A group of 30 women on Friday spoke out about the bullying and harassment they faced while working with for Andrew Cuomo as the New York Governor insists he won’t resign and is not guilty of abuse.
The women spoke to New York Magazine in a detailed account of the allegedly abusive environment that the governor’s aides are subjected to.
It included multiple women who claim that they were led to take anti-depressants and go to therapy for the first time in their lives after the atmosphere created by Cuomo and some of his senior aides took a drastic toll on their mental health.
One accuser revealed she had even called a suicide hotline.
A current New York state senator also spoke about the alleged intimidation tactics and power plays used by the governor, including an incident in which Cuomo kissed her on the head in front on her fiancé and asked if he was jealous.
And Cuomo’s first black speech writer has accused him of ‘racialized abuse’ which caused her to ask to be moved to another office after she claims that it became Cuomo had only hired her to ‘fill a quota’.
Cuomo’s fourth accuser Ana Liss, 35, (right) revealed she went on anti-depressants and called a suicide hotline while working there. State legislator Alessandra Biaggi (left) also claimed that the governor kissed her head in front on her fiancé twice
It comes as Cuomo’s future as governor becomes unclear with 13 out of the state’s 19 congressional Democrats calling for him to step down as of Friday afternoon
It comes as Cuomo’s future as governor becomes unclear with 13 out of the state’s 19 congressional Democrats calling for him to step down and all Democrats in the state senate saying that he should quit.
The claims made on Friday added to the allegations made by six women – most of whom were former aides – against the governor since December.
His fourth accuser Ana Liss, 35, also spoke to New York Magazine as she revealed how her treatment in the office led her to believe ‘I was going crazy’.
Liss said that she ‘started pursuing mental-health services when I was there because I thought I was going crazy. My parents thought I was going nuts’.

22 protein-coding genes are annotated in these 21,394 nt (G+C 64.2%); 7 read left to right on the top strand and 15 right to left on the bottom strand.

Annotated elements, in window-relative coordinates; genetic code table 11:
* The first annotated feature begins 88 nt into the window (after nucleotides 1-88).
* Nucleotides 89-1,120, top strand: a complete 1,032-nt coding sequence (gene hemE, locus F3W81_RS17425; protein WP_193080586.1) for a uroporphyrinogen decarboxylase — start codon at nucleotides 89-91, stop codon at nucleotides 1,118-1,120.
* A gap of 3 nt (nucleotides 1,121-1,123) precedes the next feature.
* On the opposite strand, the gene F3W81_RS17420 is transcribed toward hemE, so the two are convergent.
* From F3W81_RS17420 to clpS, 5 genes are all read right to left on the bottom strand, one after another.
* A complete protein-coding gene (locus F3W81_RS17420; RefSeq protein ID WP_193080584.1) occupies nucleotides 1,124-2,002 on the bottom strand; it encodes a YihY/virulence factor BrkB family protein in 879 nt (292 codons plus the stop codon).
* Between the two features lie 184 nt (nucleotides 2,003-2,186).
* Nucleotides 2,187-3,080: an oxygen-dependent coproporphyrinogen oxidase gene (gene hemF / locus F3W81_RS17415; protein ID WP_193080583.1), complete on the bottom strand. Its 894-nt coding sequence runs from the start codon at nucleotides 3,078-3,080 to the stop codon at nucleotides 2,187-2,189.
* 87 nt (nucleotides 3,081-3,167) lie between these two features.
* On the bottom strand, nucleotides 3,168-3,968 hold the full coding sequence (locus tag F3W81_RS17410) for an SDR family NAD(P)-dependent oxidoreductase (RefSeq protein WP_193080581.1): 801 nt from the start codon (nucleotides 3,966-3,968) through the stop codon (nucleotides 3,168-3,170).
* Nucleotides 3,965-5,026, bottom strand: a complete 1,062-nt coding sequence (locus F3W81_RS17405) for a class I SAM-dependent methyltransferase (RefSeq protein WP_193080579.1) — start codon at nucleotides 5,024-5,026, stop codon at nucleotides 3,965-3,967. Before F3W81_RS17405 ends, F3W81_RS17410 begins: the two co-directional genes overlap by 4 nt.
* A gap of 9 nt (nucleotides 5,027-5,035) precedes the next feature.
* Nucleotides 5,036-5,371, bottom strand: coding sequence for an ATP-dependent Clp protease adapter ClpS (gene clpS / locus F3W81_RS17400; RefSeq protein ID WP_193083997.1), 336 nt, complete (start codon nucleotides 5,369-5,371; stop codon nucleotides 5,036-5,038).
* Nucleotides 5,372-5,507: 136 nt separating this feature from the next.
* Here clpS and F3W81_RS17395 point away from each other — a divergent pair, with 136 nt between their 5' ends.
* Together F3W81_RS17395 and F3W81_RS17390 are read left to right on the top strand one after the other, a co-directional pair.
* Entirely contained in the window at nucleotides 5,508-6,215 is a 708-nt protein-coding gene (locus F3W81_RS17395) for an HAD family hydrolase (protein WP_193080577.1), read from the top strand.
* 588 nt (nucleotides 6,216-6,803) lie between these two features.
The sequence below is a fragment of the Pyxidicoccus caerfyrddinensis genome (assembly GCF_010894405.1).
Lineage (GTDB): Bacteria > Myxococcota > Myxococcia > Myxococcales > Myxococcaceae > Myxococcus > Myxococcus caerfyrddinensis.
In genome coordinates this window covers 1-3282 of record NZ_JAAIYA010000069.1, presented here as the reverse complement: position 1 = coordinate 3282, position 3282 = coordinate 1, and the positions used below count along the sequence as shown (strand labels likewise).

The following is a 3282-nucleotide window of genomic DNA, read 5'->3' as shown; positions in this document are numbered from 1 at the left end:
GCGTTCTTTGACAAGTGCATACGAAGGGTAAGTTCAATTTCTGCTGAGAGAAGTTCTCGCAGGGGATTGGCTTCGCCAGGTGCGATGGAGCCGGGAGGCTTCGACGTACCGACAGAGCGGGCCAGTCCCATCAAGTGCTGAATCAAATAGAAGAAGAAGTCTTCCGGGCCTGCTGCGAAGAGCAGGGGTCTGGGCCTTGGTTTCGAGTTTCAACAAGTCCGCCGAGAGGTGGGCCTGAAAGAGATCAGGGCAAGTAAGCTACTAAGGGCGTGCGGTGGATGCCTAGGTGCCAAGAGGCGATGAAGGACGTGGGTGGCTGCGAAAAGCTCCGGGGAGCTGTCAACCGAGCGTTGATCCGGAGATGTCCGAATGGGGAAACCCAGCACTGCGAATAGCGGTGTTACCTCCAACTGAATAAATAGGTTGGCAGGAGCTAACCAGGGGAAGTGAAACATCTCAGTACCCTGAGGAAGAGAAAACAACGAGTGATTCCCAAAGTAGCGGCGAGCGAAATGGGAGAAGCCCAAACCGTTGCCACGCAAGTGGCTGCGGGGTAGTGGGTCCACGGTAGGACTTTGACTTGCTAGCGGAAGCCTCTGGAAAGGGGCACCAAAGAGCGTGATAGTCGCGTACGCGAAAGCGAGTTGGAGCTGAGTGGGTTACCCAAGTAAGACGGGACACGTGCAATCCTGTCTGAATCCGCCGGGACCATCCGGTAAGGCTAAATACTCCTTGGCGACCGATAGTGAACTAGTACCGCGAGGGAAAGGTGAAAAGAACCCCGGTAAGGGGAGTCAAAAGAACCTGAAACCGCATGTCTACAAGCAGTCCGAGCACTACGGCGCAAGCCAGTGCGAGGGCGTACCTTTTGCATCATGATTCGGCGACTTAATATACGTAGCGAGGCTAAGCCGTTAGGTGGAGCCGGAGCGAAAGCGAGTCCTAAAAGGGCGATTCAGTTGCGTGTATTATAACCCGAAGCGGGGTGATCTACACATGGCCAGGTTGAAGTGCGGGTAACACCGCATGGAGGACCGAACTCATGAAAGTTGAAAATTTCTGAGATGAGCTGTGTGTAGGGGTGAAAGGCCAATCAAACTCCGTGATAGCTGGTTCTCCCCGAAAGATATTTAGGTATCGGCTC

‘I was angry and crying all the time, and I went on Lexapro, she added ‘I did call in to a suicide hotline because I felt like such a friggin’ nobody.’
She had previously told the Wall Street Journal that she had started drinking heavily there before asking to be above to be moved to another office.
And she revealed that she was among the former aides to receive an allegedly intimidating phone call from top Cuomo aides in December after first accuser Lindsey Boylan came forward.
‘I felt gross, like I was just an ornament,’ Liss said of the requests for her to dress up while in the office.
She added that had ‘never felt more depleted by the male gaze’.
‘Melissa DeRosa [Cuomo’s top aide] had Louboutins, and there were legs everywhere, and I just felt stupid,’ Liss said.
‘I was living in a place that was full of people who were mean and predatory. It ground me down to the lowest point of my life, like I was a piece of nothing and my career was going nowhere.’
State legislator Alessandra Biaggi also claimed in her conversation with New York Magazine that the governor kissed her head in front on her fiancé twice when they met at a wedding after she left his office.
She claims Cuomo asked, ‘are you jealous?’ while looking at her fiancé.
‘I didn’t feel sexually harassed. I felt like he was trying to make me feel uncomfortable, to disarm me,’ Biaggi claimed.
And Cuomo was also accused of ‘racialized abuse’ by Camonghne Felix, a black speech writer.
She told New York that she eventually moved to the press team after she accepted, he was never going to use her speeches.
‘It’s a very subtle form of racialized abuse,’ she said. ‘You know I am beneficial to you. I fill a quota. It looks good on paper, and we made sure to put press releases out. But you don’t intend to incorporate me into the government. You just like to show me to people.’
Other women reiterated previous claims that they were expected to wear nice dresses and high heels in the office, with some saying they were contacted about interviewing for the governor’s administration after he met them at parties.
‘We all knew that this was only because of what I looked like,’ one former aide known only as Kaitlin said of her call. ‘Why else would you ask someone to come in two days after you had a two-minute interaction at a party?’